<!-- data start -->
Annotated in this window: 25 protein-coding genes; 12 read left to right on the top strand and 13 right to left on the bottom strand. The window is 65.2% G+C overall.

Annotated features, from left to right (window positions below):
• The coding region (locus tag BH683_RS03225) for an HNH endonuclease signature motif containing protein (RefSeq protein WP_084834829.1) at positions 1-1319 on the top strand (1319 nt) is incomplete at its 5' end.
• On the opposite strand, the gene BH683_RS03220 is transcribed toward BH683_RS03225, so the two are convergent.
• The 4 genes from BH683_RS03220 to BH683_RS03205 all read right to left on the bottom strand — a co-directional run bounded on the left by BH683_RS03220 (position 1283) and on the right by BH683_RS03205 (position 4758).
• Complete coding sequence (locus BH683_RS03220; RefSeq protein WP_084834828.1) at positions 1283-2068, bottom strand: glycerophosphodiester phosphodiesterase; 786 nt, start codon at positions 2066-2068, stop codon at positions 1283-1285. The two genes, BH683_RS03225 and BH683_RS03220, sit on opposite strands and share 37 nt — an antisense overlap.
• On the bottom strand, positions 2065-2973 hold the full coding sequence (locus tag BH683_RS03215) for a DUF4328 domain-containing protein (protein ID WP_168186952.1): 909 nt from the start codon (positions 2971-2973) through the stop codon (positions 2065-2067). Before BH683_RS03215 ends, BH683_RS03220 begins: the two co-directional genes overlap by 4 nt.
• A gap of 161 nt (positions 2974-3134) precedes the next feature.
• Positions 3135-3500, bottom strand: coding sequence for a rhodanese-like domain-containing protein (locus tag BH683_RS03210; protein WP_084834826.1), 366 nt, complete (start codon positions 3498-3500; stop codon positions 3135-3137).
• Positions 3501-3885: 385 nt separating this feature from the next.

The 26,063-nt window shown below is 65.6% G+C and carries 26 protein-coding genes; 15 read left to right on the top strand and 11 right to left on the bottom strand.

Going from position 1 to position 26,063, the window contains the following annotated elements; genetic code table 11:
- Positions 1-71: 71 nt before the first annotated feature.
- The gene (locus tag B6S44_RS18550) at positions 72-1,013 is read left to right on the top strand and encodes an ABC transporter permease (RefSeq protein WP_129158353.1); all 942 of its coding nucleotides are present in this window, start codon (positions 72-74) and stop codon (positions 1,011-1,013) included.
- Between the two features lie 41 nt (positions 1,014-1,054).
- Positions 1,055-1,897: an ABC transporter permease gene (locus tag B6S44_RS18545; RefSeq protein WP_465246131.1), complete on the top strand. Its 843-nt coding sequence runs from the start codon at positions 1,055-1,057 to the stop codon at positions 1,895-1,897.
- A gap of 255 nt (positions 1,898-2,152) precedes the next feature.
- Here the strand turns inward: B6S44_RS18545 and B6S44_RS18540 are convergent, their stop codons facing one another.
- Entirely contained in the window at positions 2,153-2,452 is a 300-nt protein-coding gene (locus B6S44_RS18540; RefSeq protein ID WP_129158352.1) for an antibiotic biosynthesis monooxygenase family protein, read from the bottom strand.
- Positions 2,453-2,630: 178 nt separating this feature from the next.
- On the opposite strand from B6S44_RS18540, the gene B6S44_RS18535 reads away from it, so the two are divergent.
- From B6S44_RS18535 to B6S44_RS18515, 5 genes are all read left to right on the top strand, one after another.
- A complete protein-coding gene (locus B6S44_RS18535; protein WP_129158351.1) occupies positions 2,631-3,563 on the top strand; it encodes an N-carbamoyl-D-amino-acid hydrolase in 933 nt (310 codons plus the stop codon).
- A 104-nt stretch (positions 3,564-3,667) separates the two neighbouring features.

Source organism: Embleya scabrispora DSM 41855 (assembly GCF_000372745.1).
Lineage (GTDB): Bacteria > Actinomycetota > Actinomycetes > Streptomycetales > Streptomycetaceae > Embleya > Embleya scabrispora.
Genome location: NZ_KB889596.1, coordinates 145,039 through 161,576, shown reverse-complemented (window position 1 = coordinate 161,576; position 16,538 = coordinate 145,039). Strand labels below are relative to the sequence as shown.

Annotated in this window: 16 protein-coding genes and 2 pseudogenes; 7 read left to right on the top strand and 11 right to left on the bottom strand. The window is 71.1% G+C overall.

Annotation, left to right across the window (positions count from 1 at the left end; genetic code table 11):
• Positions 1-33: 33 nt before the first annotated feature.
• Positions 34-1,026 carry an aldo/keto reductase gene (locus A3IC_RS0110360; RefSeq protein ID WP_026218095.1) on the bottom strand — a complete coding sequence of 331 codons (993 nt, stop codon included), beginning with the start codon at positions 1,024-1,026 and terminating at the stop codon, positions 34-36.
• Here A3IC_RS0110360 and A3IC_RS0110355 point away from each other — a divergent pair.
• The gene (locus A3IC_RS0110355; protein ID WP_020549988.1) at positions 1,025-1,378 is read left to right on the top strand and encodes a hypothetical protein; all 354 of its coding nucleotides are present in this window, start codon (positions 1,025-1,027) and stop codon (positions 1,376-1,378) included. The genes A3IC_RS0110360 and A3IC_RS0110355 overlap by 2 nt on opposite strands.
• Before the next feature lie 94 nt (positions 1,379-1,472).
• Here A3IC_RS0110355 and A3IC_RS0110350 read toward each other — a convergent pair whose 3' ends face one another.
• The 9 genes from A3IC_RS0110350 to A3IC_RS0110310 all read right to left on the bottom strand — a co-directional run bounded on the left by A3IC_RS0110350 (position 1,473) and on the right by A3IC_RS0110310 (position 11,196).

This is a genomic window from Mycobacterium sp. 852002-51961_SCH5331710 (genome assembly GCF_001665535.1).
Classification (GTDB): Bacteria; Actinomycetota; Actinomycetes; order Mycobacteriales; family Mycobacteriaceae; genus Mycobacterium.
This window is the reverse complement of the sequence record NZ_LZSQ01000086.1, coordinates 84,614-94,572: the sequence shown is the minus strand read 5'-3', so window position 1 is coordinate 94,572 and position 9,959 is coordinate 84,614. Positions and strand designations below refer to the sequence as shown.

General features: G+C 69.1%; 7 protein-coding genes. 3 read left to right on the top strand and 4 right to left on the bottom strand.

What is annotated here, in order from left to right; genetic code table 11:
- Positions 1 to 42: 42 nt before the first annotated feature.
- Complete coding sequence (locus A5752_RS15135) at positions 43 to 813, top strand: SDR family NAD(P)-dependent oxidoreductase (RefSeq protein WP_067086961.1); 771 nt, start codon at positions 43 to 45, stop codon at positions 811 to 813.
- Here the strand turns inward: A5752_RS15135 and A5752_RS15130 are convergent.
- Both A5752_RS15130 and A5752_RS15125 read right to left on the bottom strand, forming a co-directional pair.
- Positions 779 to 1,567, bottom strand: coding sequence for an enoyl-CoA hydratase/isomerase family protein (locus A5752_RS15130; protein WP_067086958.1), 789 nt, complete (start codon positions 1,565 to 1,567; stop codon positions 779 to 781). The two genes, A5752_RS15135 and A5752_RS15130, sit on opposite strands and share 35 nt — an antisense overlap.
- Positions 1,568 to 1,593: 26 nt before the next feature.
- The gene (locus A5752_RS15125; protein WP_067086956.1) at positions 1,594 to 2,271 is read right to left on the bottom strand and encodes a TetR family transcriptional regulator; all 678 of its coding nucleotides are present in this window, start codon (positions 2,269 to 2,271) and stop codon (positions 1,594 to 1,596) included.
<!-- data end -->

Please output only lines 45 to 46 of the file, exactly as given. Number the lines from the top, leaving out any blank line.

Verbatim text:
- Both A5752_RS15130 and A5752_RS15125 read right to left on the bottom strand, forming a co-directional pair.
- Positions 779 to 1,567, bottom strand: coding sequence for an enoyl-CoA hydratase/isomerase family protein (locus A5752_RS15130; protein WP_067086958.1), 789 nt, complete (start codon positions 1,565 to 1,567; stop codon positions 779 to 781). The two genes, A5752_RS15135 and A5752_RS15130, sit on opposite strands and share 35 nt — an antisense overlap.